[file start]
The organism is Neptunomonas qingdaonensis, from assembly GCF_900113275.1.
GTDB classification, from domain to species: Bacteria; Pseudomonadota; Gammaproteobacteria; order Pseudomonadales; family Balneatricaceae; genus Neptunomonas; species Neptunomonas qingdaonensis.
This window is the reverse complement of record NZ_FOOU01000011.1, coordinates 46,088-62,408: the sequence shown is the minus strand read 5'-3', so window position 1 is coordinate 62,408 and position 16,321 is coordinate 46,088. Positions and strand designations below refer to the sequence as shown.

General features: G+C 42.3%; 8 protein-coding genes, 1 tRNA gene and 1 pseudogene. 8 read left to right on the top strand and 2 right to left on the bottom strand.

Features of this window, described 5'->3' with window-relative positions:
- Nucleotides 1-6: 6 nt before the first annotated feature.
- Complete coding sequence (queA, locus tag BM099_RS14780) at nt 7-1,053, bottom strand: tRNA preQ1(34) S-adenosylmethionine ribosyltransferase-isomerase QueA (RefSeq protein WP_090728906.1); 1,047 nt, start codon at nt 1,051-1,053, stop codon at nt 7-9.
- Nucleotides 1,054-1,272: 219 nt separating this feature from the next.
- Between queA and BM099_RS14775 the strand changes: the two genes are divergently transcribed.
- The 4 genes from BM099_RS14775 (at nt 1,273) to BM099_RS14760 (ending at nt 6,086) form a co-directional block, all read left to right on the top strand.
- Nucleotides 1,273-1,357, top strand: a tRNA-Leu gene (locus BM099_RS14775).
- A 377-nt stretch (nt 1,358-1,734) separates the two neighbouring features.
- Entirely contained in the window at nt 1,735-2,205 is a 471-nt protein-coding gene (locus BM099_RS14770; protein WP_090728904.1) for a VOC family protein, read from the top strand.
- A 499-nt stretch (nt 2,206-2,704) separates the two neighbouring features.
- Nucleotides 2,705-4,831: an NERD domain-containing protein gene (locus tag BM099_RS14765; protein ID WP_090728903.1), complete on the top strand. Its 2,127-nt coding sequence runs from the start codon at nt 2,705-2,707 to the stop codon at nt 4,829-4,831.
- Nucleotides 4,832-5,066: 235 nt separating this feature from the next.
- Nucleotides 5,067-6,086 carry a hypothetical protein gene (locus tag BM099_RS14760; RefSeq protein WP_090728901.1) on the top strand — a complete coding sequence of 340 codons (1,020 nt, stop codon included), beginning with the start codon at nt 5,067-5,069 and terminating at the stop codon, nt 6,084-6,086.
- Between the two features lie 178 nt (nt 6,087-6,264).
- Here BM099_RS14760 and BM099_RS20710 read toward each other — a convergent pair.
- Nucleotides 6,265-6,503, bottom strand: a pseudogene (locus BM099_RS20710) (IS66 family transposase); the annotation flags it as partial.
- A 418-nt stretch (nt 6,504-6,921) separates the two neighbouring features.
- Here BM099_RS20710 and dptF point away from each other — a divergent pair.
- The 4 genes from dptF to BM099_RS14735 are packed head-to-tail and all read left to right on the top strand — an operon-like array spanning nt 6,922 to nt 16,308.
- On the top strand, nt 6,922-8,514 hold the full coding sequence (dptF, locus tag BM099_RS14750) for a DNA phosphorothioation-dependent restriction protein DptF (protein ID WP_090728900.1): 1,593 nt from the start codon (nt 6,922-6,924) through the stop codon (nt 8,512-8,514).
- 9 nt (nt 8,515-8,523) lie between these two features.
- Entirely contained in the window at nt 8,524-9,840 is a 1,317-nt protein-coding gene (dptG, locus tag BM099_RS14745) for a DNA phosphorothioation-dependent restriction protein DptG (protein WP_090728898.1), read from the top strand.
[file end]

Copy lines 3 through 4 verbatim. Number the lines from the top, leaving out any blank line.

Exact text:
This window is the reverse complement of record NZ_FOOU01000011.1, coordinates 46,088-62,408: the sequence shown is the minus strand read 5'-3', so window position 1 is coordinate 62,408 and position 16,321 is coordinate 46,088. Positions and strand designations below refer to the sequence as shown.

General features: G+C 42.3%; 8 protein-coding genes, 1 tRNA gene and 1 pseudogene. 8 read left to right on the top strand and 2 right to left on the bottom strand.